shout, O Israel!
Rejoice and exult with all your heart,
O daughter Jerusalem!
The Lord has taken away the judgments against you,
he has turned away your enemies.
The king of Israel, the Lord, is in your midst;
you shall fear disaster no more.
On that day it shall be said to Jerusalem:
Do not fear, O Zion;
do not let your hands grow weak.
The Lord, your God, is in your midst,
a warrior who gives victory;
he will rejoice over you with gladness,
he will renew you[d] in his love;
he will exult over you with loud singing
as on a day of festival.[e]
I will remove disaster from you,[f]
so that you will not bear reproach for it.
I will deal with all your oppressors
at that time.
And I will save the lame
and gather the outcast,
and I will change their shame into praise
and renown in all the earth.
At that time I will bring you home,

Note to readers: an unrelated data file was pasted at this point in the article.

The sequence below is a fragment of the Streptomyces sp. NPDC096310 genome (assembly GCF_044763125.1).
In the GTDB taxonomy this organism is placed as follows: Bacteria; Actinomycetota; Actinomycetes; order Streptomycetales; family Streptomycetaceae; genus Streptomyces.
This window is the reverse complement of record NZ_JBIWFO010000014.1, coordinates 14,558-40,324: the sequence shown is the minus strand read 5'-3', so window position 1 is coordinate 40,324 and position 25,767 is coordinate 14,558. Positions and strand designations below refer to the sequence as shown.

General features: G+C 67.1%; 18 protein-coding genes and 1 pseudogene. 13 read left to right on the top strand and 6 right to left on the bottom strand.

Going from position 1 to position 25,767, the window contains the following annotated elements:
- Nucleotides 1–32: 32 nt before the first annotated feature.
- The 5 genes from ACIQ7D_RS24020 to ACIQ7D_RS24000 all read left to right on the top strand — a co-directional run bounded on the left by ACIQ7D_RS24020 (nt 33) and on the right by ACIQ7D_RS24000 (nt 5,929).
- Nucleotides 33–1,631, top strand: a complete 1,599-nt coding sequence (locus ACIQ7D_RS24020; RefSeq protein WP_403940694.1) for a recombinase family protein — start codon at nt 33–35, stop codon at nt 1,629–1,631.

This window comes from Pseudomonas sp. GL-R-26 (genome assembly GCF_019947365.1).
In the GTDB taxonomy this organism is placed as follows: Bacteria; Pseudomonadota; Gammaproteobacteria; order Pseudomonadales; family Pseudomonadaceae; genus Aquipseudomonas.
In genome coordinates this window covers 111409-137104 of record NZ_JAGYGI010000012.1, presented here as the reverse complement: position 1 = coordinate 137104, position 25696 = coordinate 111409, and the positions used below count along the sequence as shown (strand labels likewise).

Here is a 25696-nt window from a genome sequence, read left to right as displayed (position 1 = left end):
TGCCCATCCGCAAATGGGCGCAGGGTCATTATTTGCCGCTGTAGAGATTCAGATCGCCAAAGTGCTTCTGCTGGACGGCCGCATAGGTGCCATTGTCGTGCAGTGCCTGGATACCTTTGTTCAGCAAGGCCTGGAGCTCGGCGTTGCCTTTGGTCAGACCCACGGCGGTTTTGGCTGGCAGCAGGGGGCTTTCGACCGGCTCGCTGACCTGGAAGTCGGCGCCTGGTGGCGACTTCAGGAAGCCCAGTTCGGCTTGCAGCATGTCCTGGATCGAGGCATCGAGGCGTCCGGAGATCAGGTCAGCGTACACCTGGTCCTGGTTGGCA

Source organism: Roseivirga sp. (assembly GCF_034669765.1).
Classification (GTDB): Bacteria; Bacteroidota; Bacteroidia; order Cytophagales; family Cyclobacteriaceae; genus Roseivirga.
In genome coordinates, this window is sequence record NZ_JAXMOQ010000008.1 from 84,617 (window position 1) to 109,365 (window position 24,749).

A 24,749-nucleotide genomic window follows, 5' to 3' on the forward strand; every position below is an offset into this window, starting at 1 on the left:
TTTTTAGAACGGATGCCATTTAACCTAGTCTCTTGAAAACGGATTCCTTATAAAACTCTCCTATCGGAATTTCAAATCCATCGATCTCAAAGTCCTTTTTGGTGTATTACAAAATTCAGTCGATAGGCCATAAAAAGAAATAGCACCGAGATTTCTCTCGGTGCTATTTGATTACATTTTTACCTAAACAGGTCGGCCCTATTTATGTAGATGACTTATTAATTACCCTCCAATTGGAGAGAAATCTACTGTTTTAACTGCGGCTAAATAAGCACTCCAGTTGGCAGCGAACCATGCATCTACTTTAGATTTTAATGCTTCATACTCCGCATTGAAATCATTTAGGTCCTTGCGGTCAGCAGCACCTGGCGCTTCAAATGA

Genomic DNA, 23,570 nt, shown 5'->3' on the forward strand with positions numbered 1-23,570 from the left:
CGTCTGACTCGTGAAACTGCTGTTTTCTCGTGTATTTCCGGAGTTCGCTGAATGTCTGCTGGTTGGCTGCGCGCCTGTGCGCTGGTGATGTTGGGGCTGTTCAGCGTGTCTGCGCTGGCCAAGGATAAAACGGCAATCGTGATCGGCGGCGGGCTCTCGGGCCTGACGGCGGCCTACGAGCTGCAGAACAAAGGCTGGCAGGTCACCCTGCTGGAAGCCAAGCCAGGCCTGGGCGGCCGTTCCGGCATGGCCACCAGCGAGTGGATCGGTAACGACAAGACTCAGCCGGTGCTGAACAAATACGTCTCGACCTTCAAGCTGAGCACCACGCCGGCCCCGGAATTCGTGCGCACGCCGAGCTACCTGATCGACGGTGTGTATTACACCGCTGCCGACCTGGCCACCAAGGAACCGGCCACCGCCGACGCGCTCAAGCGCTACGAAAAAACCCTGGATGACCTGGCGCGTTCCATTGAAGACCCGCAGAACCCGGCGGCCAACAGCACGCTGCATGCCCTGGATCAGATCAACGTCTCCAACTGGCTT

at the time when I gather you;
for I will make you renowned and praised
among all the peoples of the earth,
when I restore your fortunes
before your eyes, says the Lord.

Luke 3:7-18

John said to the crowds that came out to be baptized by him, “You brood of vipers! Who warned you to flee from the wrath to come? Bear fruits worthy of repentance. Do not begin to say to yourselves, ‘We have Abraham as our ancestor’; for I tell you, God is able from these stones to raise up children to Abraham. Even now the ax is lying at the root of the trees; every tree therefore that does not bear good fruit is cut down and thrown into the fire.”

And the crowds asked him, “What then should we do?” In reply he said to them, “Whoever has two coats must share with anyone who has none; and whoever has food must do likewise.” Even tax collectors came to be baptized, and they asked him, “Teacher, what should we do?” He said to them, “Collect no more than the amount prescribed for you.” Soldiers also asked him, “And we, what should we do?” He said to them, “Do not extort money from anyone by threats or false accusation, and be satisfied with your wages.”